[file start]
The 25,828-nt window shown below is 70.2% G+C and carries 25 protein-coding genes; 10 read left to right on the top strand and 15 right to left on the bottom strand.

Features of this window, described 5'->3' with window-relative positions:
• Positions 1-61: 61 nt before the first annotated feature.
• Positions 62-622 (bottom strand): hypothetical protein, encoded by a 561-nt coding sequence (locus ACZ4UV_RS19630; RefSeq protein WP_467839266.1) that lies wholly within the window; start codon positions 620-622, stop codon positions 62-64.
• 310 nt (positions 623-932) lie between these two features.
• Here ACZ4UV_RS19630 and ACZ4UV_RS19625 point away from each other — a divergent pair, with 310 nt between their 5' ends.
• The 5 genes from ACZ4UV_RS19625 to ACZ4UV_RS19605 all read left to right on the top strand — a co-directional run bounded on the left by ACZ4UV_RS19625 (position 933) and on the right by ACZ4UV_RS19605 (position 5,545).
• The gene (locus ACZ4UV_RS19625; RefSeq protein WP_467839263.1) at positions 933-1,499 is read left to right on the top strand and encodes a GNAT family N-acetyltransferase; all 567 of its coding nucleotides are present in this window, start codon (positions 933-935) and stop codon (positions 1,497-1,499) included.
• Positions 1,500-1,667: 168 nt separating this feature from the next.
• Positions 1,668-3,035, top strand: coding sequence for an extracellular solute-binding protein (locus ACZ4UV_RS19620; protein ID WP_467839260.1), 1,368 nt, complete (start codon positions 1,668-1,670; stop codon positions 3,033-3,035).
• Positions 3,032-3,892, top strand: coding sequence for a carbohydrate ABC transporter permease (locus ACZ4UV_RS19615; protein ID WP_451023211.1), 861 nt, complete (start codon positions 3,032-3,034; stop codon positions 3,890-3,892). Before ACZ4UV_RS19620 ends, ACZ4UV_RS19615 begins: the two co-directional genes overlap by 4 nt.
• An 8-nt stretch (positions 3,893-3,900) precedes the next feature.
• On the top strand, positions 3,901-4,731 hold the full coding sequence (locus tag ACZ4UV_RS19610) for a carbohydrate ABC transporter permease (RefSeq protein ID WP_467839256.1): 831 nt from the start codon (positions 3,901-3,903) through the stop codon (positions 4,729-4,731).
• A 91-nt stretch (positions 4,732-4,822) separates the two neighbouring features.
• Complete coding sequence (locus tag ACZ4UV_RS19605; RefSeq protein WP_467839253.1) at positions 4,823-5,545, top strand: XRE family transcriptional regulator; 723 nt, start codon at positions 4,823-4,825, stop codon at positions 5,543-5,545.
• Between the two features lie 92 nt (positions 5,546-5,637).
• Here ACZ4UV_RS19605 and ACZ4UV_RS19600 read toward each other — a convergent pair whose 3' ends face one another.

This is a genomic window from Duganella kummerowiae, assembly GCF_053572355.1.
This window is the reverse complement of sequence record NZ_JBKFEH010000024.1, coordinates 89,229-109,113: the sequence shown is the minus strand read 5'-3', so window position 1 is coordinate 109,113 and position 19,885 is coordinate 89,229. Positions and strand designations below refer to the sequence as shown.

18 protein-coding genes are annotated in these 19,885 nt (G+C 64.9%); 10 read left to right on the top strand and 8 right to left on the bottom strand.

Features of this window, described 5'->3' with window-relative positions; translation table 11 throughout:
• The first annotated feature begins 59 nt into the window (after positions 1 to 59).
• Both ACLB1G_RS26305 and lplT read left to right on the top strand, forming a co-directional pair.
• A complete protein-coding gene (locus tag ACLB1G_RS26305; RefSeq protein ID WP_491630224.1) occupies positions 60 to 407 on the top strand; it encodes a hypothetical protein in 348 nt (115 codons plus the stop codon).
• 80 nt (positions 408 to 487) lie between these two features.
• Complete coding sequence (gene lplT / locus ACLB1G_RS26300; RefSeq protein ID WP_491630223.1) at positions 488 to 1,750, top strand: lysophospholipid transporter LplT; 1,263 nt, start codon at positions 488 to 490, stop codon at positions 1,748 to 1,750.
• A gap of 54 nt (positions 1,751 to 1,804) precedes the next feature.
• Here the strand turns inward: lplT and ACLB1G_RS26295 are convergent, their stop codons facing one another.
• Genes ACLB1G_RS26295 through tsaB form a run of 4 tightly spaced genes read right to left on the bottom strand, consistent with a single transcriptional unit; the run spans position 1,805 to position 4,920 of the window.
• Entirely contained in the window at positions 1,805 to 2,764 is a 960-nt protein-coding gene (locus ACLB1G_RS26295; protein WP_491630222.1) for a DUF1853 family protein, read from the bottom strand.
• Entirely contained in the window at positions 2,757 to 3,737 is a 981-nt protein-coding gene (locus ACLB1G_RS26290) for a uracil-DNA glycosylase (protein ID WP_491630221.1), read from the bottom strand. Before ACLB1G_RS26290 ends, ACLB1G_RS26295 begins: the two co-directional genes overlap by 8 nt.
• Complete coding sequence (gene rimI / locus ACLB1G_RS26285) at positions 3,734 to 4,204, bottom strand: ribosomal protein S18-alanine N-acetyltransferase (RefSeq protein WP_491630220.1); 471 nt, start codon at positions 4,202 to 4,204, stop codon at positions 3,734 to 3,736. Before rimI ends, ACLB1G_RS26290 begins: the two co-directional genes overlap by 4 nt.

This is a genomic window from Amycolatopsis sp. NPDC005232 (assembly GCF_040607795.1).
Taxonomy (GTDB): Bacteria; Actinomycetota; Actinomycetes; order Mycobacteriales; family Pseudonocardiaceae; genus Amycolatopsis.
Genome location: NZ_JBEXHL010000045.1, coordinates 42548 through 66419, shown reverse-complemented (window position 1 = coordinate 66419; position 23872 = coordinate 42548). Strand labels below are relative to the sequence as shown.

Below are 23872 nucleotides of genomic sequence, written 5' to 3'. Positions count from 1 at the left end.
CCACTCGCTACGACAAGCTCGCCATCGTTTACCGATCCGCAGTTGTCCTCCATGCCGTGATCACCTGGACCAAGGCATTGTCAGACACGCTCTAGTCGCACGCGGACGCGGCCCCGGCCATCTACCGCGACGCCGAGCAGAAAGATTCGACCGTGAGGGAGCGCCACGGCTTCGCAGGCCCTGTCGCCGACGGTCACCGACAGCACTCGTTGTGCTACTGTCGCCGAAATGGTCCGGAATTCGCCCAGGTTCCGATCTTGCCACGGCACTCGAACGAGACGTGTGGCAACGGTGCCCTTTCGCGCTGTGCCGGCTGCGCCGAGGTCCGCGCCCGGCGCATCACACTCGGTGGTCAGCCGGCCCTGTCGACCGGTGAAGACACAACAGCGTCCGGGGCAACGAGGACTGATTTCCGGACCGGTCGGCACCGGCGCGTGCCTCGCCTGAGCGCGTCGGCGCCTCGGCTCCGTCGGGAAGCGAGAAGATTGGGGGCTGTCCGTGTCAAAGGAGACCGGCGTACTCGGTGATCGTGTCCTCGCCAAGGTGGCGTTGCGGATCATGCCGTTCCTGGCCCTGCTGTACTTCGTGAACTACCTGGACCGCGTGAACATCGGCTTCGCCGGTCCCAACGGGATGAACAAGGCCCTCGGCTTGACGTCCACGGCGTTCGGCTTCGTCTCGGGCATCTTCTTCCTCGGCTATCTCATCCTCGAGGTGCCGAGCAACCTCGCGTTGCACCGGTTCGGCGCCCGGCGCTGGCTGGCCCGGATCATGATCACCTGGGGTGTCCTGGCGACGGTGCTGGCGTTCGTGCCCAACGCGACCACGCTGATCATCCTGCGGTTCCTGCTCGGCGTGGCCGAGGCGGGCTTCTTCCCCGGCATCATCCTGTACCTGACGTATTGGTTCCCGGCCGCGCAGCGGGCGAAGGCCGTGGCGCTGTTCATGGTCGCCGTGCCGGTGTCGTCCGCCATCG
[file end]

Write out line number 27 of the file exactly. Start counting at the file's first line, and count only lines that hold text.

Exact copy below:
• A gap of 54 nt (positions 1,751 to 1,804) precedes the next feature.